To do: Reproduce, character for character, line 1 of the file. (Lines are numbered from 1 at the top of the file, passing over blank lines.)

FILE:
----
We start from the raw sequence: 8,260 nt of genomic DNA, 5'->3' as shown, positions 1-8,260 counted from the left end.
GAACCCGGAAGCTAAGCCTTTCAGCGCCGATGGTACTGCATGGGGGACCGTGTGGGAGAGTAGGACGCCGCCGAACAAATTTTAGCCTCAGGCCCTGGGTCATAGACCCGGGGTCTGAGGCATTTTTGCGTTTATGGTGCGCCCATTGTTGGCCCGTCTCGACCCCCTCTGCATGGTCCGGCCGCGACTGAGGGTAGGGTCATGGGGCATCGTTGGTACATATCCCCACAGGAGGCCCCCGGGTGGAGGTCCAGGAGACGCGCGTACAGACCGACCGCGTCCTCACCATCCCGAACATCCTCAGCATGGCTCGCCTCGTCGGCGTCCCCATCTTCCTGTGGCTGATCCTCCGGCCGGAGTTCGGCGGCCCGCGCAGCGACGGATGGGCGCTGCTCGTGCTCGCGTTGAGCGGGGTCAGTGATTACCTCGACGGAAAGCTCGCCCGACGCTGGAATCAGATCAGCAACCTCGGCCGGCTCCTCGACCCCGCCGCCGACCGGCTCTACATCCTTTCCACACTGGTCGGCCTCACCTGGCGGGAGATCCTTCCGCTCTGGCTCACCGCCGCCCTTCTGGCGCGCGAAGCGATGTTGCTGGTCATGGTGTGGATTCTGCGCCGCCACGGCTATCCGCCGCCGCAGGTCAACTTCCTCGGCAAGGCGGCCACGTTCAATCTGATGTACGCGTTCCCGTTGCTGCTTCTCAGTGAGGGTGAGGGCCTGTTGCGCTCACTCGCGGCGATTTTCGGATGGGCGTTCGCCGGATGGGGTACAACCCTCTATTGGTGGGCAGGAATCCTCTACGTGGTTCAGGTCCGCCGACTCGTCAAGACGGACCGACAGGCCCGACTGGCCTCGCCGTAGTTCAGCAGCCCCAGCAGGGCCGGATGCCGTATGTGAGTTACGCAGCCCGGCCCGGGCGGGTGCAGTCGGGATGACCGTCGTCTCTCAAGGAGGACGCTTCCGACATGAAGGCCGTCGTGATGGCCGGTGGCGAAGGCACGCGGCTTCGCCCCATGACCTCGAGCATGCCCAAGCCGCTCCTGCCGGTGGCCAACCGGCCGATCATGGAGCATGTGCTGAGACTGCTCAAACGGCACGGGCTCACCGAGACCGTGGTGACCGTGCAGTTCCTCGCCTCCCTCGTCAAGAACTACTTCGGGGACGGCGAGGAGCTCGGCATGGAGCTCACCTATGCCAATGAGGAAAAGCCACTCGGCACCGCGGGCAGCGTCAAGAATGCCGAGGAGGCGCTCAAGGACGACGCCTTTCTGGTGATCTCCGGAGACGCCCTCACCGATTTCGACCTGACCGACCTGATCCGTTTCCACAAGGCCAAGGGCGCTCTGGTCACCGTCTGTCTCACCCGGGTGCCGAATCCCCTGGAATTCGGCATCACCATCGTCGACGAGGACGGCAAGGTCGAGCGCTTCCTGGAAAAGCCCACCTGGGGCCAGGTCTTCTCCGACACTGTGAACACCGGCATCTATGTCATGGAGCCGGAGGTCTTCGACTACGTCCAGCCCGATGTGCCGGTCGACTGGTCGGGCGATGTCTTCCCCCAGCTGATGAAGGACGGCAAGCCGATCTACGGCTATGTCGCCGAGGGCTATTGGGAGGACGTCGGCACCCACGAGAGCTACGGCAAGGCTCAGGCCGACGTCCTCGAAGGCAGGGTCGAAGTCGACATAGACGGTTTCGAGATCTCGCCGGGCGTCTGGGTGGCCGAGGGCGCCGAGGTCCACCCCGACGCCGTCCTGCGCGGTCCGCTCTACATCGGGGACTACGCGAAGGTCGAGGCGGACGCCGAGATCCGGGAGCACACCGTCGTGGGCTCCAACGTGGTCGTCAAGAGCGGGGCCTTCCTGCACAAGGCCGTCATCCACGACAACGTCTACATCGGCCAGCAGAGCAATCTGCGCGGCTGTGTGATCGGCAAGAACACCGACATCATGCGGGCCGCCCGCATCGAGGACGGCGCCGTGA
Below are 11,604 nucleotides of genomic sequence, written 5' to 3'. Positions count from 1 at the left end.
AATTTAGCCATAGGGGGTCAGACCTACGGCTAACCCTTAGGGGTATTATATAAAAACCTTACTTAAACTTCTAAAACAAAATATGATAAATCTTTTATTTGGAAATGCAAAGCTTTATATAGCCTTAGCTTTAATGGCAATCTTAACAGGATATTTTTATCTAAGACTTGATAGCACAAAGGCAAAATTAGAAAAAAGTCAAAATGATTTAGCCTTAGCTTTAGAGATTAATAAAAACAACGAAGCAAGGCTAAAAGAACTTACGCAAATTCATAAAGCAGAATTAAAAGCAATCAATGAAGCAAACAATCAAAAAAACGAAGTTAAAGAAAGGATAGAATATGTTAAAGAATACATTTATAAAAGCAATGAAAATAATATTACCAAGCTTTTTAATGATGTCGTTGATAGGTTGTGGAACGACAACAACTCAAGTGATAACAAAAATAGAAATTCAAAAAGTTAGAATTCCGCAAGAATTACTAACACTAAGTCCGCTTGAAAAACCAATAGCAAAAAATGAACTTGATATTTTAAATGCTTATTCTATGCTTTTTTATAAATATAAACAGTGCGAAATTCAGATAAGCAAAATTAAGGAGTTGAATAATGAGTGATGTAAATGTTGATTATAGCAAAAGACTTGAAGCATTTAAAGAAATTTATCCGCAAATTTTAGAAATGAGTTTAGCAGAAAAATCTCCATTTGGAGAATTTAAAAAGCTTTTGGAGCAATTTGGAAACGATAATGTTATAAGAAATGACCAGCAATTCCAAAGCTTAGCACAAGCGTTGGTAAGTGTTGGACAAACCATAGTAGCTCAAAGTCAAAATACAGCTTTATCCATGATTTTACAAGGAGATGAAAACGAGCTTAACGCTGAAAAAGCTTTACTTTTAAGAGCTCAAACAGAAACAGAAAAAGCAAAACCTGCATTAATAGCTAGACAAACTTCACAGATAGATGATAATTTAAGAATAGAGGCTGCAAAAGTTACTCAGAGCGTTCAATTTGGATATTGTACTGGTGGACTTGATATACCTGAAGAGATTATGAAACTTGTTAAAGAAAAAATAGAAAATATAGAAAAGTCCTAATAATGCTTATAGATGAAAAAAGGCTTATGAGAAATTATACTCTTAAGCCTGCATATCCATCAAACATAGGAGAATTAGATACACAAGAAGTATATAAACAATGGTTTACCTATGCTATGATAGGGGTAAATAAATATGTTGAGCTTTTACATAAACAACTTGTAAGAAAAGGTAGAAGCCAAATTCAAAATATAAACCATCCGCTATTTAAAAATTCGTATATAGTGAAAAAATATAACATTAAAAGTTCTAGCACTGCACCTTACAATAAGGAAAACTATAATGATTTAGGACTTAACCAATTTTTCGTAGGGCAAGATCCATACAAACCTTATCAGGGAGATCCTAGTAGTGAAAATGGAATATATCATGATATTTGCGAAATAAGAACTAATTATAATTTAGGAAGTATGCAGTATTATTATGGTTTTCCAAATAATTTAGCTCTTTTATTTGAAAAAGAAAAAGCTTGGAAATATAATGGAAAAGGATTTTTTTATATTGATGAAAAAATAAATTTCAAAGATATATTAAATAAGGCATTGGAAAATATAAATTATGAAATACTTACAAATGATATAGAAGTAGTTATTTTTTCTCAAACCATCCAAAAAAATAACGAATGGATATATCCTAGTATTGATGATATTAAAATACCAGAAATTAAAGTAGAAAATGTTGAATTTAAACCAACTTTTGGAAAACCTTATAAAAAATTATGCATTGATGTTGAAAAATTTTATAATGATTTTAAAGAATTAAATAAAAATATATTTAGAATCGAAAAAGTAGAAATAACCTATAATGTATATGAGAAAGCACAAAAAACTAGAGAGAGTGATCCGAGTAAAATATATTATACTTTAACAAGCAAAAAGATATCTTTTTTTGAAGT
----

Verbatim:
We start from the raw sequence: 8,260 nt of genomic DNA, 5'->3' as shown, positions 1-8,260 counted from the left end.